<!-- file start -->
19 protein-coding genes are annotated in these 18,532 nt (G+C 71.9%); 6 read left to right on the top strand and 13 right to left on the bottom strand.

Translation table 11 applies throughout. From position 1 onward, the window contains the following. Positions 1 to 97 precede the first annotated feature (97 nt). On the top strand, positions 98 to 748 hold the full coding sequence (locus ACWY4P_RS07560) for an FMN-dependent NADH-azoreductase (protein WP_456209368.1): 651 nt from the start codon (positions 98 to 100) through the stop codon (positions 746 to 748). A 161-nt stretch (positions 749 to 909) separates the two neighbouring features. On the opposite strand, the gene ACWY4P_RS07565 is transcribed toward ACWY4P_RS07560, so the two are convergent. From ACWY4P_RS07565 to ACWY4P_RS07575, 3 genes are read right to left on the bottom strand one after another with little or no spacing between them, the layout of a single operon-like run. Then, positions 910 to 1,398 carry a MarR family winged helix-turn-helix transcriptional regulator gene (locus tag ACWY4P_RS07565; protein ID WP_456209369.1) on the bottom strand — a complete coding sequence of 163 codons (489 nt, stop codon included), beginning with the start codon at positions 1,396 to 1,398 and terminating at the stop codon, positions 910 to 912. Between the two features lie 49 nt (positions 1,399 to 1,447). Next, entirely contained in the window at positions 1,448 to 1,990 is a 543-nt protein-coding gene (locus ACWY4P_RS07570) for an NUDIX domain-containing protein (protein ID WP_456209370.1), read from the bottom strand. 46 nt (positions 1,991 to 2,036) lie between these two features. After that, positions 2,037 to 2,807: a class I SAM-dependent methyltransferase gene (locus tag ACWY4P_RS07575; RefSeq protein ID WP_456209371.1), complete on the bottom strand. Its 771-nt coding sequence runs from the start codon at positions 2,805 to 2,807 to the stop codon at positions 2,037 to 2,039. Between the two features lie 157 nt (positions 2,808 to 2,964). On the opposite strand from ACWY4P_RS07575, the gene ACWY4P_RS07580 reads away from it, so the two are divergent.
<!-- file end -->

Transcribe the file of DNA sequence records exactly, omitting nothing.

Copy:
19 protein-coding genes are annotated in these 18,532 nt (G+C 71.9%); 6 read left to right on the top strand and 13 right to left on the bottom strand.

Translation table 11 applies throughout. From position 1 onward, the window contains the following. Positions 1 to 97 precede the first annotated feature (97 nt). On the top strand, positions 98 to 748 hold the full coding sequence (locus ACWY4P_RS07560) for an FMN-dependent NADH-azoreductase (protein WP_456209368.1): 651 nt from the start codon (positions 98 to 100) through the stop codon (positions 746 to 748). A 161-nt stretch (positions 749 to 909) separates the two neighbouring features. On the opposite strand, the gene ACWY4P_RS07565 is transcribed toward ACWY4P_RS07560, so the two are convergent. From ACWY4P_RS07565 to ACWY4P_RS07575, 3 genes are read right to left on the bottom strand one after another with little or no spacing between them, the layout of a single operon-like run. Then, positions 910 to 1,398 carry a MarR family winged helix-turn-helix transcriptional regulator gene (locus tag ACWY4P_RS07565; protein ID WP_456209369.1) on the bottom strand — a complete coding sequence of 163 codons (489 nt, stop codon included), beginning with the start codon at positions 1,396 to 1,398 and terminating at the stop codon, positions 910 to 912. Between the two features lie 49 nt (positions 1,399 to 1,447). Next, entirely contained in the window at positions 1,448 to 1,990 is a 543-nt protein-coding gene (locus ACWY4P_RS07570) for an NUDIX domain-containing protein (protein ID WP_456209370.1), read from the bottom strand. 46 nt (positions 1,991 to 2,036) lie between these two features. After that, positions 2,037 to 2,807: a class I SAM-dependent methyltransferase gene (locus tag ACWY4P_RS07575; RefSeq protein ID WP_456209371.1), complete on the bottom strand. Its 771-nt coding sequence runs from the start codon at positions 2,805 to 2,807 to the stop codon at positions 2,037 to 2,039. Between the two features lie 157 nt (positions 2,808 to 2,964). On the opposite strand from ACWY4P_RS07575, the gene ACWY4P_RS07580 reads away from it, so the two are divergent.